I should point out that although many (significant percentage of) Christians view science as an enemy of their religion (especially those that adhere to the belief that all of earth’s history has taken place in the last 6,000 or so years), science never once influenced my lack of faith; however, it certainly has revealed even more tragic inconsistencies with fundamentalist doctrine.

I use the word tragic with purpose – this creationist view of science, even under the guise of Intelligent Design, is just another factor in the dumbing down of America.

Of course, none of this matters to the faithful. Belief is not about facts – it’s about faith in the face of facts, which is why I continue to think so highly of my Christian friends and the strength of their faith.  Despite “accusations” that I am an evangelical atheist, that could not be further from truth.  I have no desire to deconvert Christians.  My only goal in being so outspoken is to demonstrate that atheists are among you, that we don’t wish to eat Christian babies, we are not Satanists (no god, no Satan, no heaven, no hell), and all we’d really like is to not get that look and expression of regret and sadness when we say we don’t believe in god – not your god or any god.  And while some may see it this way, we are in fact not less than.  If you’re right and we’re wrong…Well, I’ll close on that topic.

Suppose for a moment that I’ve been seriously led astray (by knowledge, I mean Satan), and the Christian god of the bible is indeed real. If you’ve ever truly read the bible, especially the Old Testament, then you might understand this stance – if Yahweh is real, then I want no part of him, nor do I think him worthy of praise or my respect.  His morality is severely lacking, even by fundamentalists’ standards.  I can’t even begin to document the immoral acts committed by either Yahweh or his earthly representatives – fortunately, someone else has 

Yahweh doesn’t pass the common sense test.  An omniscient and omnipotent god by definition wants human love so badly that if he doesn’t get it from someone, he has to judge them (although by definition he should already know everything about them) then send them to everlasting torment for not believing in his existence.  Love like that is normally reserved for abusive relationships.  Moreover, just think of all the human life throughout eternity that didn’t have the good fortune of belonging to the Hebrew tribe or get the good word after the crucifixion, all of these souls, by doctrine, are damned to hell.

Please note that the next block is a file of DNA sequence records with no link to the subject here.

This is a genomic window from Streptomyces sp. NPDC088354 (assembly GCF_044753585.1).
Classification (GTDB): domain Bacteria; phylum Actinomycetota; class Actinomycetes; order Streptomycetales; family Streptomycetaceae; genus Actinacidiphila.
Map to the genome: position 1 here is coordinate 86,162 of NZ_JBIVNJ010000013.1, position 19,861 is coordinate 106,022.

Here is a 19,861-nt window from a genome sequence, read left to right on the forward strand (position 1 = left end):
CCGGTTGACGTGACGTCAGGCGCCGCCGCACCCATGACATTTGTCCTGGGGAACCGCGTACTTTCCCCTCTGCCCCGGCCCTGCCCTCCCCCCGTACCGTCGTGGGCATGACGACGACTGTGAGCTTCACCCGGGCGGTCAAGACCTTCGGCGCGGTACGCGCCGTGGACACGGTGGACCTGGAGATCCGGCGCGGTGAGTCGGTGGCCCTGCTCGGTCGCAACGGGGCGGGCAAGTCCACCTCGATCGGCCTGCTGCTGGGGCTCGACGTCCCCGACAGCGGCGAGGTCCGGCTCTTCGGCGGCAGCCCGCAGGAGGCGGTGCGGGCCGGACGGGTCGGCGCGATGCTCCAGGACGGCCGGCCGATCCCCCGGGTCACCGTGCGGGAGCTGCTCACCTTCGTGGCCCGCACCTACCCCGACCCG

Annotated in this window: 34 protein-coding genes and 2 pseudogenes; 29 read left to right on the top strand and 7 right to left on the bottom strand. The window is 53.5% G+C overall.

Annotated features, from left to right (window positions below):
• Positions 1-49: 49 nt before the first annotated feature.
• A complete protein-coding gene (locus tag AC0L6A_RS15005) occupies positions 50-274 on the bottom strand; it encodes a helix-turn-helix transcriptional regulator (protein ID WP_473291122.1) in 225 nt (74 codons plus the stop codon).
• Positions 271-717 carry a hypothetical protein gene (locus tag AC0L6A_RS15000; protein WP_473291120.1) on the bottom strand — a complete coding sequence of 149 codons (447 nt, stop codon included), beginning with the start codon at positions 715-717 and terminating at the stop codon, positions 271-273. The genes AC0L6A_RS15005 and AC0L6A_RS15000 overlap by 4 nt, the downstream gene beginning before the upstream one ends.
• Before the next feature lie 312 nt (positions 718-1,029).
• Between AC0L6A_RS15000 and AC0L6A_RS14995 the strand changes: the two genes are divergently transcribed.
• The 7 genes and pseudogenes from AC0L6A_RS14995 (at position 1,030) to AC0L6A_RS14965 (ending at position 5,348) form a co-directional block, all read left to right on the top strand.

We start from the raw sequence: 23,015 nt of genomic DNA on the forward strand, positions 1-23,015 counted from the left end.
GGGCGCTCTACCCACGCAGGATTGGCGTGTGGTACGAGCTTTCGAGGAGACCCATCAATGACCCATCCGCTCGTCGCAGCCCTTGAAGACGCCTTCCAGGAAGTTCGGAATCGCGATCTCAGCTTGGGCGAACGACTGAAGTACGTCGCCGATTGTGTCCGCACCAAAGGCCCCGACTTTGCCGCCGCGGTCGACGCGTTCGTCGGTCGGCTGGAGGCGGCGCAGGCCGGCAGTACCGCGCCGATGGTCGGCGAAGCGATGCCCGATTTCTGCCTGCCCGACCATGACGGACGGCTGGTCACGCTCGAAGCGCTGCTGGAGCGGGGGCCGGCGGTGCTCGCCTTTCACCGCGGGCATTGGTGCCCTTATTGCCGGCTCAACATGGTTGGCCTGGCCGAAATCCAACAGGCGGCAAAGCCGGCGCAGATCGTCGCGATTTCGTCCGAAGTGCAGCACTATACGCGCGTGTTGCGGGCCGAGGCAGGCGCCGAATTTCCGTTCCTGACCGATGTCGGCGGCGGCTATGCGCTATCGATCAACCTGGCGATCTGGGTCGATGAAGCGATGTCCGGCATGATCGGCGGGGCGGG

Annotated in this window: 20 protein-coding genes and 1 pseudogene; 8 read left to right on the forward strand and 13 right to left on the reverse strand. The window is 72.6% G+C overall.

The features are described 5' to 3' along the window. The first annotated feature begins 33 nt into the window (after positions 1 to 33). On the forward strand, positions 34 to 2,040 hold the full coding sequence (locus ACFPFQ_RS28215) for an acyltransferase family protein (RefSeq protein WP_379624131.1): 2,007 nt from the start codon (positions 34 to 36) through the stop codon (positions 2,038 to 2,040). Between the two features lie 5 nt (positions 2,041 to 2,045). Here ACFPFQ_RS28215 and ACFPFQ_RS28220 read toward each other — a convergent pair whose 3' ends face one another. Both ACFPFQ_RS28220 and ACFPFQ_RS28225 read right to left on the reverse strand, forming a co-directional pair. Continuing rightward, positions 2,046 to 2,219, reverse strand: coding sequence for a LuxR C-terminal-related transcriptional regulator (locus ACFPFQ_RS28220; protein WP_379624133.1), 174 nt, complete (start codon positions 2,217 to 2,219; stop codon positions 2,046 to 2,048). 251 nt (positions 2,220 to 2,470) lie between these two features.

And here is the last joke played.  Even in Christianity, there exists such incredible schisms among the many different sects that many believe the other isn’t doing it right and therefore, won’t be heaven bound – Mormons and Catholics just to name a couple based on good Protestant understanding. How is it you can believe in the right god, but practice the wrong doctrine – as my 16 year old would say, “Epic Fail!”

Historically, the bible has as much value as Aesop’s Fables.  It represents, at its best, stories that seek to answer questions as to where we came from, why are we here, and what happens when the lights go out.  Sometimes comforting, often disturbing, the bible is also the myth of a nomadic desert tribe that somehow came to represent the belief system of the modern world.  Yahweh was portrayed as a mean sonofabitch out of necessity.